Communication is Moving To The Web
For the past several decades, telephony has been service-based. Telephone companies provided a service to subscribers with a monthly subscription, creating a stable user base and relatively fixed revenue. This fundamental business model worked for wireline, and didn’t change much in the early days of wireless.
But with the emergence of smartphones, calling moved from a service to an app. App users are transient: I can use Vonage to make calls over Wi-fi today, make a Skype call tomorrow, and use the AT&T calling app on my iPhone on Tuesday. Because of the proliferation of apps around calling and messaging—from Skype to Viber to Vonage to AT&T—voice revenue stalled.
Now a second revolution is sweeping the industry: Communication is moving to the web. Any device can be enabled for real time communication – voice, video, and data sharing. These features can be enabled as a feature on any web or mobile application. The communication can also be peer to peer, bypassing telephone networks.
To call a friend on Halo, your users won’t need to pick up the phone; they’ll simply be able to use Halo’s own in-app calling feature.
This means that phone numbers are increasingly irrelevant. Because voice calling is a feature on apps, you don’t need to remember a phone number. You simply hit a button to connect with your business partner or your friends. As apps identify the people in your networks by name, phone numbers are increasingly redundant.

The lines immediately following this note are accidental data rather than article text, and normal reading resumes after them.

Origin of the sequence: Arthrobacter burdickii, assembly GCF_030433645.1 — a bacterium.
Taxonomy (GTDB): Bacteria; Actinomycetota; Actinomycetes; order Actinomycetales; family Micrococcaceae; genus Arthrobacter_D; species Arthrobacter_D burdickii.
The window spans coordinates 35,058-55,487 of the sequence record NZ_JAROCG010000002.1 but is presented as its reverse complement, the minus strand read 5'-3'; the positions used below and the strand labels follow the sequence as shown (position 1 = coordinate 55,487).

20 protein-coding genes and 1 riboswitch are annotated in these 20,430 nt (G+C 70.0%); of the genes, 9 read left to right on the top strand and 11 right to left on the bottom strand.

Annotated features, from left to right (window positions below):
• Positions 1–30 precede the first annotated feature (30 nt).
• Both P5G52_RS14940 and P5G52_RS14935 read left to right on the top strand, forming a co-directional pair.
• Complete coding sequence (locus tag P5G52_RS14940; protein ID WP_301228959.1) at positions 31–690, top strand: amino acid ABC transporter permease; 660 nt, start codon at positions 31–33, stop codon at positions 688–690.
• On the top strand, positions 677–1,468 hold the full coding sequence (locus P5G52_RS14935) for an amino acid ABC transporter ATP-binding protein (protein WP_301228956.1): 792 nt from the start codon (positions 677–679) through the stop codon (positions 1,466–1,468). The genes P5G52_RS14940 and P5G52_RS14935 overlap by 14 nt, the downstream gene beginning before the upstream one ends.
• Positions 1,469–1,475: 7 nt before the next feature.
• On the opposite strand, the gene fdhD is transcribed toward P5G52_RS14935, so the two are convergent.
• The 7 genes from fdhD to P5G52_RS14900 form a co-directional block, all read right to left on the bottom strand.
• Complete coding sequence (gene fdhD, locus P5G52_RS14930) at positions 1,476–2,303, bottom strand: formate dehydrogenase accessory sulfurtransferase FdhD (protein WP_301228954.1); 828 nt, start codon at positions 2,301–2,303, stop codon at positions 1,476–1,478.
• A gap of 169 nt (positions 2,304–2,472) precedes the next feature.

The challenges for the industry are clear. If I’m browsing a website for clothes and want to talk to a sales agent, I can simply click the call button. Seconds later, we’re both sharing the same screen. How do telecom companies monetize this? Does the customer or the store pay for the call? Did the call use your voice network? As networks diversify, bringing in revenue from yours becomes tougher.
This is the same challenge that content companies faced with the advent of HTML. HTML flattened the ecosystem by allowing anyone to set up a website, post a blog, and sell goods and services. Companies too reliant on the old ways of doing business collapsed. But in hindsight, there was plenty of money to be had.
What HTML did to the content, WebRTC will do to telephony. Companies that stick with their traditional models are going to suffer. But for companies that embrace the changes and lead the charge, new revenue streams await.
What is WebRTC?
WebRTC is a set of standards from WC3 that will enable real-time communication (RTC) on the web between browsers. Chrome, Firefox, and Opera browsers natively support it. Using WebRTC, you can make peer-to-peer calls, video chats, share screens, and exchange files.
Interestingly, WebRTC does not specify any methods for signaling. This is a smart decision, because it means that all of the call initiation, management, teardown, authentication, and accounting can be implemented using any method.
Plenty of technologies exist for controlling and managing communications, and all of these can be integrated with WebRTC. For service providers, who have plenty of experience in this domain, this is an exciting opportunity. By integrating WebRTC into their existing telecom infrastructure, they combine the best of both worlds. The latest web technology, combined with reliable telecom infrastructure, is giving birth to extraordinary applications. By refusing to mandate a method for signaling, WebRTC makes itself diverse and fluid for the future.
Because of its versatility, WebRTC has dozens of use cases, from browser-to-browser communication to enterprise ‘click-to-call’ features. The most obvious are the apps built for browsers and to communicate between browsers. A natural extension is to embed the browser into mobile apps. For enterprises, WebRTC offers cost savings and easier maintenance of complex call center and conferencing apps.